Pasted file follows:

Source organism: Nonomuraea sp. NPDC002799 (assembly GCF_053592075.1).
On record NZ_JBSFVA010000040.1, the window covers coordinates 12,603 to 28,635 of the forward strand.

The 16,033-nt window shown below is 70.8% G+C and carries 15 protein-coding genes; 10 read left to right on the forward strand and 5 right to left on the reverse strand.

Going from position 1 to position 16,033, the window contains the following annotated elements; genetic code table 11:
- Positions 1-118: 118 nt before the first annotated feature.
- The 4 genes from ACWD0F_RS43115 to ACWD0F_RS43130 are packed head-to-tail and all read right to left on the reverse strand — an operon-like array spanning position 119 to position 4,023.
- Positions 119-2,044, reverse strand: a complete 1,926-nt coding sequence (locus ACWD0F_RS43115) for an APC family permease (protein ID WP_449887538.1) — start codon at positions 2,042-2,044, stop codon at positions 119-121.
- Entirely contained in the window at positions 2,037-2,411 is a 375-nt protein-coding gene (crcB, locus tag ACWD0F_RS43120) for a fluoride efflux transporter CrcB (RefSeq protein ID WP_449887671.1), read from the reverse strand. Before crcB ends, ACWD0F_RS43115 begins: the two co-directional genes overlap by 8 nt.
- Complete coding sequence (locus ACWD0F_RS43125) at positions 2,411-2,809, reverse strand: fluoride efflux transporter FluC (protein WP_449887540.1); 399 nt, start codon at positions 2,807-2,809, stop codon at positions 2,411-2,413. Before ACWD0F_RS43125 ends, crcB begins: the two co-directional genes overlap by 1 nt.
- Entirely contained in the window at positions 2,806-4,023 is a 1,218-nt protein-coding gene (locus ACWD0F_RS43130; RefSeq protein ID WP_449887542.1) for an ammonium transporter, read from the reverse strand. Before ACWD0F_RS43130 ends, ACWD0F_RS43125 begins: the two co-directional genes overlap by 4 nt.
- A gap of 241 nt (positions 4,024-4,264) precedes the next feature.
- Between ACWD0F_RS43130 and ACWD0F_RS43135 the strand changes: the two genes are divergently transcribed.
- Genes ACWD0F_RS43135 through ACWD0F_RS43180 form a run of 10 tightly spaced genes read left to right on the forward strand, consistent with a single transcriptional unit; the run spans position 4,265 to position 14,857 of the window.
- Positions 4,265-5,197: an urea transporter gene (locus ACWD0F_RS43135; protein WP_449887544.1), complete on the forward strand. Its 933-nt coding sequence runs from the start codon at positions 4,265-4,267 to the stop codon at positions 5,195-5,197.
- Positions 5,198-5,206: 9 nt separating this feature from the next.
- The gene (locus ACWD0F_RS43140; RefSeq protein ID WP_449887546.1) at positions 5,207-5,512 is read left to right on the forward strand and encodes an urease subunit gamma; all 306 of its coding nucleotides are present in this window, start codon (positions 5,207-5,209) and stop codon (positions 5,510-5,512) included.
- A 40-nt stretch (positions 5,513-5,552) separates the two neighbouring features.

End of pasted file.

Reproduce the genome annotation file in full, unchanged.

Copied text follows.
Source organism: Nonomuraea sp. NPDC002799 (assembly GCF_053592075.1).
On record NZ_JBSFVA010000040.1, the window covers coordinates 12,603 to 28,635 of the forward strand.

The 16,033-nt window shown below is 70.8% G+C and carries 15 protein-coding genes; 10 read left to right on the forward strand and 5 right to left on the reverse strand.

Going from position 1 to position 16,033, the window contains the following annotated elements; genetic code table 11:
- Positions 1-118: 118 nt before the first annotated feature.
- The 4 genes from ACWD0F_RS43115 to ACWD0F_RS43130 are packed head-to-tail and all read right to left on the reverse strand — an operon-like array spanning position 119 to position 4,023.
- Positions 119-2,044, reverse strand: a complete 1,926-nt coding sequence (locus ACWD0F_RS43115) for an APC family permease (protein ID WP_449887538.1) — start codon at positions 2,042-2,044, stop codon at positions 119-121.
- Entirely contained in the window at positions 2,037-2,411 is a 375-nt protein-coding gene (crcB, locus tag ACWD0F_RS43120) for a fluoride efflux transporter CrcB (RefSeq protein ID WP_449887671.1), read from the reverse strand. Before crcB ends, ACWD0F_RS43115 begins: the two co-directional genes overlap by 8 nt.
- Complete coding sequence (locus ACWD0F_RS43125) at positions 2,411-2,809, reverse strand: fluoride efflux transporter FluC (protein WP_449887540.1); 399 nt, start codon at positions 2,807-2,809, stop codon at positions 2,411-2,413. Before ACWD0F_RS43125 ends, crcB begins: the two co-directional genes overlap by 1 nt.
- Entirely contained in the window at positions 2,806-4,023 is a 1,218-nt protein-coding gene (locus ACWD0F_RS43130; RefSeq protein ID WP_449887542.1) for an ammonium transporter, read from the reverse strand. Before ACWD0F_RS43130 ends, ACWD0F_RS43125 begins: the two co-directional genes overlap by 4 nt.
- A gap of 241 nt (positions 4,024-4,264) precedes the next feature.
- Between ACWD0F_RS43130 and ACWD0F_RS43135 the strand changes: the two genes are divergently transcribed.
- Genes ACWD0F_RS43135 through ACWD0F_RS43180 form a run of 10 tightly spaced genes read left to right on the forward strand, consistent with a single transcriptional unit; the run spans position 4,265 to position 14,857 of the window.
- Positions 4,265-5,197: an urea transporter gene (locus ACWD0F_RS43135; protein WP_449887544.1), complete on the forward strand. Its 933-nt coding sequence runs from the start codon at positions 4,265-4,267 to the stop codon at positions 5,195-5,197.
- Positions 5,198-5,206: 9 nt separating this feature from the next.
- The gene (locus ACWD0F_RS43140; RefSeq protein ID WP_449887546.1) at positions 5,207-5,512 is read left to right on the forward strand and encodes an urease subunit gamma; all 306 of its coding nucleotides are present in this window, start codon (positions 5,207-5,209) and stop codon (positions 5,510-5,512) included.
- A 40-nt stretch (positions 5,513-5,552) separates the two neighbouring features.